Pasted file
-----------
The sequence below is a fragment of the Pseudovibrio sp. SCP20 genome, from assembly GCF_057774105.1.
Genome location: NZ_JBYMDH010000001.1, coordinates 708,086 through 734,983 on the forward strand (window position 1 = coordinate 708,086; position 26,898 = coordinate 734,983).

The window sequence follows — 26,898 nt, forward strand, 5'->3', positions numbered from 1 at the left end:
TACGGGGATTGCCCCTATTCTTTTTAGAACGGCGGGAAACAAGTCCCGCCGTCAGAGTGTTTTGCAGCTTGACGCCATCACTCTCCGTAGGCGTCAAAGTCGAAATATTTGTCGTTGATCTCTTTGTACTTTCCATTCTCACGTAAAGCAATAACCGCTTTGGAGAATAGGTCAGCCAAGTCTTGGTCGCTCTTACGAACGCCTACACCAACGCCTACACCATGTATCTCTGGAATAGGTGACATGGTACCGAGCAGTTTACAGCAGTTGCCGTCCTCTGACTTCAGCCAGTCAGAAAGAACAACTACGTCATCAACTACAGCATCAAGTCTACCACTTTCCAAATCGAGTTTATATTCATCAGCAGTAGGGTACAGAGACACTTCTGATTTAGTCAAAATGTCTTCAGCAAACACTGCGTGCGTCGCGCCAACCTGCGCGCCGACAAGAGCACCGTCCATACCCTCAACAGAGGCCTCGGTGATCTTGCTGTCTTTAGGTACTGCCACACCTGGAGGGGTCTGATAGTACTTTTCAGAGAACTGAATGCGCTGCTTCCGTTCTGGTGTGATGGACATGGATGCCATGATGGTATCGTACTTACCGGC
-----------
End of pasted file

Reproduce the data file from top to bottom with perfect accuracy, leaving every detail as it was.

The sequence below is a fragment of the Pseudovibrio sp. SCP20 genome, from assembly GCF_057774105.1.
Genome location: NZ_JBYMDH010000001.1, coordinates 708,086 through 734,983 on the forward strand (window position 1 = coordinate 708,086; position 26,898 = coordinate 734,983).

The window sequence follows — 26,898 nt, forward strand, 5'->3', positions numbered from 1 at the left end:
TACGGGGATTGCCCCTATTCTTTTTAGAACGGCGGGAAACAAGTCCCGCCGTCAGAGTGTTTTGCAGCTTGACGCCATCACTCTCCGTAGGCGTCAAAGTCGAAATATTTGTCGTTGATCTCTTTGTACTTTCCATTCTCACGTAAAGCAATAACCGCTTTGGAGAATAGGTCAGCCAAGTCTTGGTCGCTCTTACGAACGCCTACACCAACGCCTACACCATGTATCTCTGGAATAGGTGACATGGTACCGAGCAGTTTACAGCAGTTGCCGTCCTCTGACTTCAGCCAGTCAGAAAGAACAACTACGTCATCAACTACAGCATCAAGTCTACCACTTTCCAAATCGAGTTTATATTCATCAGCAGTAGGGTACAGAGACACTTCTGATTTAGTCAAAATGTCTTCAGCAAACACTGCGTGCGTCGCGCCAACCTGCGCGCCGACAAGAGCACCGTCCATACCCTCAACAGAGGCCTCGGTGATCTTGCTGTCTTTAGGTACTGCCACACCTGGAGGGGTCTGATAGTACTTTTCAGAGAACTGAATGCGCTGCTTCCGTTCTGGTGTGATGGACATGGATGCCATGATGGTATCGTACTTACCGGC